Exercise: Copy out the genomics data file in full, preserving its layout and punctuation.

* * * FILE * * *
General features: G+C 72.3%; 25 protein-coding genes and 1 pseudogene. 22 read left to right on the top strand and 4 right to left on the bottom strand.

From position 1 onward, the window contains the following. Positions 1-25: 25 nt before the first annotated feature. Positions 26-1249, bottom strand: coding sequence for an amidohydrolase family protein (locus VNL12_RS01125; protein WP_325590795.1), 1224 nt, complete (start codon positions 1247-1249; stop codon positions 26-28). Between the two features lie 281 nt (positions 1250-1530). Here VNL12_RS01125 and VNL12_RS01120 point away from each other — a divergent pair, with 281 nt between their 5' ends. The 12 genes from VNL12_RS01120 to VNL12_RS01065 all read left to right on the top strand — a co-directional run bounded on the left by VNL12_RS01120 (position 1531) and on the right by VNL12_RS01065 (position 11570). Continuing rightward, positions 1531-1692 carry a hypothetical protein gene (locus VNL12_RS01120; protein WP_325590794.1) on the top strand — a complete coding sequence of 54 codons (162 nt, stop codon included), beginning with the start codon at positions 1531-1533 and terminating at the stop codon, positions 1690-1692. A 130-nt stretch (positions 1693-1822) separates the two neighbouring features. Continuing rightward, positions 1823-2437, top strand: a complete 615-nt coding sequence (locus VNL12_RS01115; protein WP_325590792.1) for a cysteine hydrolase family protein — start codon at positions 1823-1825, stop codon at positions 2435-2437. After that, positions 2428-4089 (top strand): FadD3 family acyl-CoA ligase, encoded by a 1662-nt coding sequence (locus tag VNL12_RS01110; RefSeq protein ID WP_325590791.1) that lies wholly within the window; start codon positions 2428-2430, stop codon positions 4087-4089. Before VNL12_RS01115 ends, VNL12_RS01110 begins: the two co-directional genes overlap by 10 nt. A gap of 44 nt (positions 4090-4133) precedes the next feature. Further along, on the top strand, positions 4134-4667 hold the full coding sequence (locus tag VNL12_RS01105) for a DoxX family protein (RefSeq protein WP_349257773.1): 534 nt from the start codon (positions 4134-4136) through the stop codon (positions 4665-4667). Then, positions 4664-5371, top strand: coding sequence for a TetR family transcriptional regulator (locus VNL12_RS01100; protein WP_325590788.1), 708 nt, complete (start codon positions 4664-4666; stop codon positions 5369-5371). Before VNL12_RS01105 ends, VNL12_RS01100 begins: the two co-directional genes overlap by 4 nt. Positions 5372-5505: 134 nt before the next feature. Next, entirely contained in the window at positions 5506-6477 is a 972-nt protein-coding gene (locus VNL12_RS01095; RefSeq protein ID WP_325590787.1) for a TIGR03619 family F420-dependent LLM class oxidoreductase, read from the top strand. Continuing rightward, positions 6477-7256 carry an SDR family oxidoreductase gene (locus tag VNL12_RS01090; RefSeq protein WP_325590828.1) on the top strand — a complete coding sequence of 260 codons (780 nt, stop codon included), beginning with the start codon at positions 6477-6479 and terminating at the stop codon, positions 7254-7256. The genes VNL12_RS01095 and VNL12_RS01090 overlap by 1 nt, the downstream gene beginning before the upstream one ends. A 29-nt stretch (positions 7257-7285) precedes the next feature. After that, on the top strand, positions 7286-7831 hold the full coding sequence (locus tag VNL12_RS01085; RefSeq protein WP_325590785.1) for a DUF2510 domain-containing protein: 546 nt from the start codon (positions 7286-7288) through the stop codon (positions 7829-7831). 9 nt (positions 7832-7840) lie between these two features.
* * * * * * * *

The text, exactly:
General features: G+C 72.3%; 25 protein-coding genes and 1 pseudogene. 22 read left to right on the top strand and 4 right to left on the bottom strand.

From position 1 onward, the window contains the following. Positions 1-25: 25 nt before the first annotated feature. Positions 26-1249, bottom strand: coding sequence for an amidohydrolase family protein (locus VNL12_RS01125; protein WP_325590795.1), 1224 nt, complete (start codon positions 1247-1249; stop codon positions 26-28). Between the two features lie 281 nt (positions 1250-1530). Here VNL12_RS01125 and VNL12_RS01120 point away from each other — a divergent pair, with 281 nt between their 5' ends. The 12 genes from VNL12_RS01120 to VNL12_RS01065 all read left to right on the top strand — a co-directional run bounded on the left by VNL12_RS01120 (position 1531) and on the right by VNL12_RS01065 (position 11570). Continuing rightward, positions 1531-1692 carry a hypothetical protein gene (locus VNL12_RS01120; protein WP_325590794.1) on the top strand — a complete coding sequence of 54 codons (162 nt, stop codon included), beginning with the start codon at positions 1531-1533 and terminating at the stop codon, positions 1690-1692. A 130-nt stretch (positions 1693-1822) separates the two neighbouring features. Continuing rightward, positions 1823-2437, top strand: a complete 615-nt coding sequence (locus VNL12_RS01115; protein WP_325590792.1) for a cysteine hydrolase family protein — start codon at positions 1823-1825, stop codon at positions 2435-2437. After that, positions 2428-4089 (top strand): FadD3 family acyl-CoA ligase, encoded by a 1662-nt coding sequence (locus tag VNL12_RS01110; RefSeq protein ID WP_325590791.1) that lies wholly within the window; start codon positions 2428-2430, stop codon positions 4087-4089. Before VNL12_RS01115 ends, VNL12_RS01110 begins: the two co-directional genes overlap by 10 nt. A gap of 44 nt (positions 4090-4133) precedes the next feature. Further along, on the top strand, positions 4134-4667 hold the full coding sequence (locus tag VNL12_RS01105) for a DoxX family protein (RefSeq protein WP_349257773.1): 534 nt from the start codon (positions 4134-4136) through the stop codon (positions 4665-4667). Then, positions 4664-5371, top strand: coding sequence for a TetR family transcriptional regulator (locus VNL12_RS01100; protein WP_325590788.1), 708 nt, complete (start codon positions 4664-4666; stop codon positions 5369-5371). Before VNL12_RS01105 ends, VNL12_RS01100 begins: the two co-directional genes overlap by 4 nt. Positions 5372-5505: 134 nt before the next feature. Next, entirely contained in the window at positions 5506-6477 is a 972-nt protein-coding gene (locus VNL12_RS01095; RefSeq protein ID WP_325590787.1) for a TIGR03619 family F420-dependent LLM class oxidoreductase, read from the top strand. Continuing rightward, positions 6477-7256 carry an SDR family oxidoreductase gene (locus tag VNL12_RS01090; RefSeq protein WP_325590828.1) on the top strand — a complete coding sequence of 260 codons (780 nt, stop codon included), beginning with the start codon at positions 6477-6479 and terminating at the stop codon, positions 7254-7256. The genes VNL12_RS01095 and VNL12_RS01090 overlap by 1 nt, the downstream gene beginning before the upstream one ends. A 29-nt stretch (positions 7257-7285) precedes the next feature. After that, on the top strand, positions 7286-7831 hold the full coding sequence (locus tag VNL12_RS01085; RefSeq protein WP_325590785.1) for a DUF2510 domain-containing protein: 546 nt from the start codon (positions 7286-7288) through the stop codon (positions 7829-7831). 9 nt (positions 7832-7840) lie between these two features.